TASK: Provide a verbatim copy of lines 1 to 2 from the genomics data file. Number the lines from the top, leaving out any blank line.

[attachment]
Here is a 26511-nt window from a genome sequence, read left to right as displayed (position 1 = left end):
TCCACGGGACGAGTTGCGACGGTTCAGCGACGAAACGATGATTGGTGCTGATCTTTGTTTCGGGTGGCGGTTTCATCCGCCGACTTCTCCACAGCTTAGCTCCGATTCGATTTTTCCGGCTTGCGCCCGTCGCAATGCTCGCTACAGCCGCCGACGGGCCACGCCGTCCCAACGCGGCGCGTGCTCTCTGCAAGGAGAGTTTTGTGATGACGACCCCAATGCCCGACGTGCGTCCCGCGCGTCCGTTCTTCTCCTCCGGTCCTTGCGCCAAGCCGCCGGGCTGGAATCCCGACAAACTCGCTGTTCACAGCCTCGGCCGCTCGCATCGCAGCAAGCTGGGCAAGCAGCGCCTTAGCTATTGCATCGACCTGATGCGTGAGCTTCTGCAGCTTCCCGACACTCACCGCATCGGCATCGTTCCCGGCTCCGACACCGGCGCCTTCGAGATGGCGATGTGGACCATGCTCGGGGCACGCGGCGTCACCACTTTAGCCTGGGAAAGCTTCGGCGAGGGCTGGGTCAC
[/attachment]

Here is a 26511-nt window from a genome sequence, read left to right as displayed (position 1 = left end):
TCCACGGGACGAGTTGCGACGGTTCAGCGACGAAACGATGATTGGTGCTGATCTTTGTTTCGGGTGGCGGTTTCATCCGCCGACTTCTCCACAGCTTAGCTCCGATTCGATTTTTCCGGCTTGCGCCCGTCGCAATGCTCGCTACAGCCGCCGACGGGCCACGCCGTCCCAACGCGGCGCGTGCTCTCTGCAAGGAGAGTTTTGTGATGACGACCCCAATGCCCGACGTGCGTCCCGCGCGTCCGTTCTTCTCCTCCGGTCCTTGCGCCAAGCCGCCGGGCTGGAATCCCGACAAACTCGCTGTTCACAGCCTCGGCCGCTCGCATCGCAGCAAGCTGGGCAAGCAGCGCCTTAGCTATTGCATCGACCTGATGCGTGAGCTTCTGCAGCTTCCCGACACTCACCGCATCGGCATCGTTCCCGGCTCCGACACCGGCGCCTTCGAGATGGCGATGTGGACCATGCTCGGGGCACGCGGCGTCACCACTTTAGCCTGGGAAAGCTTCGGCGAGGGCTGGGTCAC